Who lives in a pineapple? Dunmore Pineapple guide, the “Most Bizarre Building In Scotland”
Bizarre but beautiful, one needn’t visit Bikini Bottom to get a feel for pineapple-themed planning as this eccentric 18th century summerhouse by Lord Dunmore offers just that.
Odd yet opulent, the Pineapple - built of the finest masonry - has been described as a ‘work of genius’ that never fails to inspire visitors. It was originally constructed for the Earl of Dunmore to serve as a summerhouse where he could luxuriate in the stunning vistas that envelop the estate. Other sources claim it was created as a birthday gift for his wife, Charlotte.
The extensive glasshouses in the walled garden once cultivated an array of unconventional fruits and vegetables and back then the pineapple was among the most exotic foods one could procure. Nowadays, this agriculture is not ongoing, but the grounds are still described as an ‘oasis for wildlife’ and benefit from the woodland that shelters them.
According to the National Records of Scotland: “The first pineapple propagated in Scotland is attributed to James Justice in 1728.
“Justice was a principal clerk of the Court of Session, but his passion for gardening resulted in a ‘garden paradise’ created at Crighton House, just south of Edinburgh.”
It may shock some to know that the tropical treat had found its home here as early as then but it is indeed so and reflects the ‘pineapple frenzy’ of Great Britain back when the fruit was reserved for well-to-do types. The history of this unique building runs even deeper, however, as it also has ties to the War of Independence.
Here is a guide to the Dunmore Pineapple including its attractions, ownership and how it got here to begin with.
What is the Dunmore Pineapple?
The National Trust for Scotland (NTS) describes ‘the Pineapple’ as a “bizarre fruit-inspired building set within a woodland full of wildlife”. The folly is located in Dunmore Park near Airth village in Stirlingshire.
For those unfamiliar with that word, the Florence Griswold Museum explains: “Follies are garden buildings and structures designed to enhance and enliven the surrounding landscape.
“As structures designed purely for decorative beauty, not necessarily for a functional purpose, ‘follies’ received their name from this association to silliness and impracticality.”
The 18th century summerhouse presides over a walled garden and has a private garden at the back with stone bothies that were originally used to house the estate’s gardeners but can now be rented out by visitors.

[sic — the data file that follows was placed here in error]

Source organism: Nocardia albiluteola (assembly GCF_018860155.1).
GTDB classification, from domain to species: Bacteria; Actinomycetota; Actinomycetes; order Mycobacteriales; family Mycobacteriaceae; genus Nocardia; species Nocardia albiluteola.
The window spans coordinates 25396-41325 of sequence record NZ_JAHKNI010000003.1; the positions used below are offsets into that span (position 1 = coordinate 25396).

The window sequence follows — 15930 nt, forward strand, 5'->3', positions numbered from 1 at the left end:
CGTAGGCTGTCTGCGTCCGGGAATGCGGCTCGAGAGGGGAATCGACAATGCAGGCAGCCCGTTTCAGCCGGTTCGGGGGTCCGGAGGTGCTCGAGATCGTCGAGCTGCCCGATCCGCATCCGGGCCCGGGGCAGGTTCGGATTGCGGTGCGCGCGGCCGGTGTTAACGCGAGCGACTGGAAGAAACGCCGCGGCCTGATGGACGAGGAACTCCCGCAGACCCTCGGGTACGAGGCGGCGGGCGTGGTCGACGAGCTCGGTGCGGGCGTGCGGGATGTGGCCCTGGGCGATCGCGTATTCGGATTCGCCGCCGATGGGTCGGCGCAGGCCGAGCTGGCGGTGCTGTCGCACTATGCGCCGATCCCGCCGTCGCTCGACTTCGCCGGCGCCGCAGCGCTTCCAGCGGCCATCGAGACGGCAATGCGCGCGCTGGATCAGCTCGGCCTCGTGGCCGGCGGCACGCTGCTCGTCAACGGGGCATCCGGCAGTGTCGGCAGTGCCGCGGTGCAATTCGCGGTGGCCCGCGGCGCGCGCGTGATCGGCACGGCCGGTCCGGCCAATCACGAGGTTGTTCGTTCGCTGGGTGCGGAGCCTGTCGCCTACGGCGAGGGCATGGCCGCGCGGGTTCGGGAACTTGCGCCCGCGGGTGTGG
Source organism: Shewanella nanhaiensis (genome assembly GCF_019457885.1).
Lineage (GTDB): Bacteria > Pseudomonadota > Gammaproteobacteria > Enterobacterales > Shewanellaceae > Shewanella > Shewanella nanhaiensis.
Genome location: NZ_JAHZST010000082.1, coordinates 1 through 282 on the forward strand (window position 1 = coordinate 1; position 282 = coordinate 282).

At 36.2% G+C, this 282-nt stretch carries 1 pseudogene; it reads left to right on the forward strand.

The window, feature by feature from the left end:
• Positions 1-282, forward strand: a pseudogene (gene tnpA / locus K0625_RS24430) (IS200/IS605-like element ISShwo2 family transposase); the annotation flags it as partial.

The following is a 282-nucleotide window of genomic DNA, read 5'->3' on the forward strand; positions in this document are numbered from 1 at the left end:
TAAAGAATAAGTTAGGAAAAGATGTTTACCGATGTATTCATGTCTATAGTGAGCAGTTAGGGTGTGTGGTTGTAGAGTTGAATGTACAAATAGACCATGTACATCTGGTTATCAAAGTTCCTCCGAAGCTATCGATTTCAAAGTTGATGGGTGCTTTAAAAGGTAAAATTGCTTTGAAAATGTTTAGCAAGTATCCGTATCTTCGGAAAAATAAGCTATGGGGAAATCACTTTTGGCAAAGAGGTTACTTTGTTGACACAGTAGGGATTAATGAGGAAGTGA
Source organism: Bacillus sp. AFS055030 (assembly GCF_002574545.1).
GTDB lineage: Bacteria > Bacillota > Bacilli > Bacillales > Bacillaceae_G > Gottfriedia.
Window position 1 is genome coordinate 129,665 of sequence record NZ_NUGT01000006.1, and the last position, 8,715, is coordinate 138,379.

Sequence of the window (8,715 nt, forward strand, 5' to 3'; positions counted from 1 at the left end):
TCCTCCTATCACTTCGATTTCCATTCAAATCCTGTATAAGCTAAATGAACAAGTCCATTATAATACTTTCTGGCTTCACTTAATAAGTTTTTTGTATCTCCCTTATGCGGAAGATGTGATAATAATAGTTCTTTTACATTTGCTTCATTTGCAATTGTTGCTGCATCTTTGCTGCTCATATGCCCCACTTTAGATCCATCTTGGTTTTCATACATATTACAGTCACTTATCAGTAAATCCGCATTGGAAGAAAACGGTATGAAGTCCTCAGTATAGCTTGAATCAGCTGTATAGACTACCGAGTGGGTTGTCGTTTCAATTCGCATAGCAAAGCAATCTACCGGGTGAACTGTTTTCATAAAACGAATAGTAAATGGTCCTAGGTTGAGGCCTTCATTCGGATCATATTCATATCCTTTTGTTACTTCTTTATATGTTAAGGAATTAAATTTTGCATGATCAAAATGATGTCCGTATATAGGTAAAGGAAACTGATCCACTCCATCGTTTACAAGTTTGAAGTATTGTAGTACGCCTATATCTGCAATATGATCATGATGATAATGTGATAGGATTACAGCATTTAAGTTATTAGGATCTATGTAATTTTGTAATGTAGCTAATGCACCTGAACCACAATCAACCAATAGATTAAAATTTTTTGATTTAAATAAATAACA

Given the uniquely sculptured cupola (which is 37 feet high), the site was crowned “the most bizarre building in Scotland” in 1995.
History of the Dunmore Pineapple
Although the illustrious estate may remind you of the abode of one Spongebob Squarepants who also lives in a pineapple (albeit under the sea) this building predates his by over 300 years. The Dunmore Pineapple is the ‘brainchild’ of the 4th Earl of Dunmore (John Murray) who had it built by 1761.
While there is debate as to who the architect was, a few sources concur that it was Robert Mylne who had connections to Murray’s family.
At that time, the Dunmore estate was huge and an impressive manor house could be found in Elphinstone Pans. This preceded the building we now know as Dunmore House which came to be in 1820 via the 5th Earl of Dunmore. Murray’s grounds included the original Dunmore House, the Pineapple, walled garden and Dunmore or Elphinstone Tower.
The pineapple dome, however, was not added until 1777. This is because Lord Dunmore had been forcibly returned from the United States where he was serving as the Governor of Virginia due to the Declaration of Independence. It is said that sailors would place pineapples on gateposts to announce their return home and the lord, who reportedly enjoyed jokes, followed this tradition but did so much more eccentrically.
The grounds later fell into disrepair but as the Falkirk Local History Club tells us: “By the 1950s the whole area was much neglected but was restored by the Landmark Trust for the NTS in the early 1970s.”
Who owns the pineapple today?
According to Visit Falkirk: “The Pineapple and its surroundings are owned by the National Trust for Scotland; the Landmark Trust took a long lease in 1973 and restored all the buildings and the walled garden, which is now open to the public through the NTS.”
How can you get there?
The Dunmore Pineapple is seven miles east of Stirling and one mile west of Airth village. To get there by car, leave the M9 via junction 7 then carry on along the M876 before leaving at junction 3 onto the A905 heading towards Airth.
Once you have passed Airth you should see signs that lead you to the Pineapple which has convenient parking. From that car park there is a gate which leads you to the walled garden - this is part of the fruity structure.
Take a moment to bask in the awesome architecture before heading through the doorway to the left of the centrepiece wall. Go left onto the woodland path and enjoy a peaceful stroll.
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